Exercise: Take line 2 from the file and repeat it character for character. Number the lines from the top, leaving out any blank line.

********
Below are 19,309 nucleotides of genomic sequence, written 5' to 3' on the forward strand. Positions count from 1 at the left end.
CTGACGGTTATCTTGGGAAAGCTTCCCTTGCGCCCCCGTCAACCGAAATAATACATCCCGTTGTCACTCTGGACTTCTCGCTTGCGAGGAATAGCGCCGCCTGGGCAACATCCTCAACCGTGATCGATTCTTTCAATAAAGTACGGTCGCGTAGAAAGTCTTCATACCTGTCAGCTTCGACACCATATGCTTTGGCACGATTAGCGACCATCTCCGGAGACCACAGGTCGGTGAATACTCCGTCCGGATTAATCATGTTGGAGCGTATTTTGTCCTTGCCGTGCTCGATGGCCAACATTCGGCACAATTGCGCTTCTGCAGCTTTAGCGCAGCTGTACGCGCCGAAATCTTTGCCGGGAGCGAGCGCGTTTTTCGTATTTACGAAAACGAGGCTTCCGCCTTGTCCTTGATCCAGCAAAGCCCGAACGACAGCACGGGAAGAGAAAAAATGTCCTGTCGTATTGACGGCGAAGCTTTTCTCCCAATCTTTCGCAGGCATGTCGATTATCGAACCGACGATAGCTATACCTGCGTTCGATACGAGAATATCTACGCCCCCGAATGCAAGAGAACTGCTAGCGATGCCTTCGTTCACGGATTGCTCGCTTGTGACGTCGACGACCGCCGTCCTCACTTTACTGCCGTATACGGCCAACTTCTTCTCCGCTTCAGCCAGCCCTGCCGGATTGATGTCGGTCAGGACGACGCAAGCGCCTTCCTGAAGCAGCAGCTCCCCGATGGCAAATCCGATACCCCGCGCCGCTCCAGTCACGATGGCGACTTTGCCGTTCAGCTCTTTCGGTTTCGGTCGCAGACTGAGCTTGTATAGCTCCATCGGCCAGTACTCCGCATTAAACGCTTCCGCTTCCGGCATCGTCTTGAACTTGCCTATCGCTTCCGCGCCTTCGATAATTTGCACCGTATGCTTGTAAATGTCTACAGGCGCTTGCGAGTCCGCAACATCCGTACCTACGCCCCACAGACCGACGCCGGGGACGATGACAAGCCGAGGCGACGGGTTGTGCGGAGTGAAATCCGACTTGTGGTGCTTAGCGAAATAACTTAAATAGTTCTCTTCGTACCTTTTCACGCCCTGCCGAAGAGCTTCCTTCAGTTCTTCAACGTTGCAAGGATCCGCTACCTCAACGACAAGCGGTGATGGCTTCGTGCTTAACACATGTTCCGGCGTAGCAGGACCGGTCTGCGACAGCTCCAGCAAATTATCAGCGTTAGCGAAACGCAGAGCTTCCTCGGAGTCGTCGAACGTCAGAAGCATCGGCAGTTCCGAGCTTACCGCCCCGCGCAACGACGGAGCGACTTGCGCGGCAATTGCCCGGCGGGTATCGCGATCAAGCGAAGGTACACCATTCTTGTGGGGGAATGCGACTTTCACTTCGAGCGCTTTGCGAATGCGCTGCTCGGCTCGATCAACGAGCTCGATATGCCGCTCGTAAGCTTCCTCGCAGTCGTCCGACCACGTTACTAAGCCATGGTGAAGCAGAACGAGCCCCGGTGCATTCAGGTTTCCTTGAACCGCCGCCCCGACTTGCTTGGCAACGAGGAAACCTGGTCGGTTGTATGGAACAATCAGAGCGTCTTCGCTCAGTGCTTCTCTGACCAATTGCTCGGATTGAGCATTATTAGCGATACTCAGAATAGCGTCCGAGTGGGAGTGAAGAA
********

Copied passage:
CTGACGGTTATCTTGGGAAAGCTTCCCTTGCGCCCCCGTCAACCGAAATAATACATCCCGTTGTCACTCTGGACTTCTCGCTTGCGAGGAATAGCGCCGCCTGGGCAACATCCTCAACCGTGATCGATTCTTTCAATAAAGTACGGTCGCGTAGAAAGTCTTCATACCTGTCAGCTTCGACACCATATGCTTTGGCACGATTAGCGACCATCTCCGGAGACCACAGGTCGGTGAATACTCCGTCCGGATTAATCATGTTGGAGCGTATTTTGTCCTTGCCGTGCTCGATGGCCAACATTCGGCACAATTGCGCTTCTGCAGCTTTAGCGCAGCTGTACGCGCCGAAATCTTTGCCGGGAGCGAGCGCGTTTTTCGTATTTACGAAAACGAGGCTTCCGCCTTGTCCTTGATCCAGCAAAGCCCGAACGACAGCACGGGAAGAGAAAAAATGTCCTGTCGTATTGACGGCGAAGCTTTTCTCCCAATCTTTCGCAGGCATGTCGATTATCGAACCGACGATAGCTATACCTGCGTTCGATACGAGAATATCTACGCCCCCGAATGCAAGAGAACTGCTAGCGATGCCTTCGTTCACGGATTGCTCGCTTGTGACGTCGACGACCGCCGTCCTCACTTTACTGCCGTATACGGCCAACTTCTTCTCCGCTTCAGCCAGCCCTGCCGGATTGATGTCGGTCAGGACGACGCAAGCGCCTTCCTGAAGCAGCAGCTCCCCGATGGCAAATCCGATACCCCGCGCCGCTCCAGTCACGATGGCGACTTTGCCGTTCAGCTCTTTCGGTTTCGGTCGCAGACTGAGCTTGTATAGCTCCATCGGCCAGTACTCCGCATTAAACGCTTCCGCTTCCGGCATCGTCTTGAACTTGCCTATCGCTTCCGCGCCTTCGATAATTTGCACCGTATGCTTGTAAATGTCTACAGGCGCTTGCGAGTCCGCAACATCCGTACCTACGCCCCACAGACCGACGCCGGGGACGATGACAAGCCGAGGCGACGGGTTGTGCGGAGTGAAATCCGACTTGTGGTGCTTAGCGAAATAACTTAAATAGTTCTCTTCGTACCTTTTCACGCCCTGCCGAAGAGCTTCCTTCAGTTCTTCAACGTTGCAAGGATCCGCTACCTCAACGACAAGCGGTGATGGCTTCGTGCTTAACACATGTTCCGGCGTAGCAGGACCGGTCTGCGACAGCTCCAGCAAATTATCAGCGTTAGCGAAACGCAGAGCTTCCTCGGAGTCGTCGAACGTCAGAAGCATCGGCAGTTCCGAGCTTACCGCCCCGCGCAACGACGGAGCGACTTGCGCGGCAATTGCCCGGCGGGTATCGCGATCAAGCGAAGGTACACCATTCTTGTGGGGGAATGCGACTTTCACTTCGAGCGCTTTGCGAATGCGCTGCTCGGCTCGATCAACGAGCTCGATATGCCGCTCGTAAGCTTCCTCGCAGTCGTCCGACCACGTTACTAAGCCATGGTGAAGCAGAACGAGCCCCGGTGCATTCAGGTTTCCTTGAACCGCCGCCCCGACTTGCTTGGCAACGAGGAAACCTGGTCGGTTGTATGGAACAATCAGAGCGTCTTCGCTCAGTGCTTCTCTGACCAATTGCTCGGATTGAGCATTATTAGCGATACTCAGAATAGCGTCCGAGTGGGAGTGAAGAA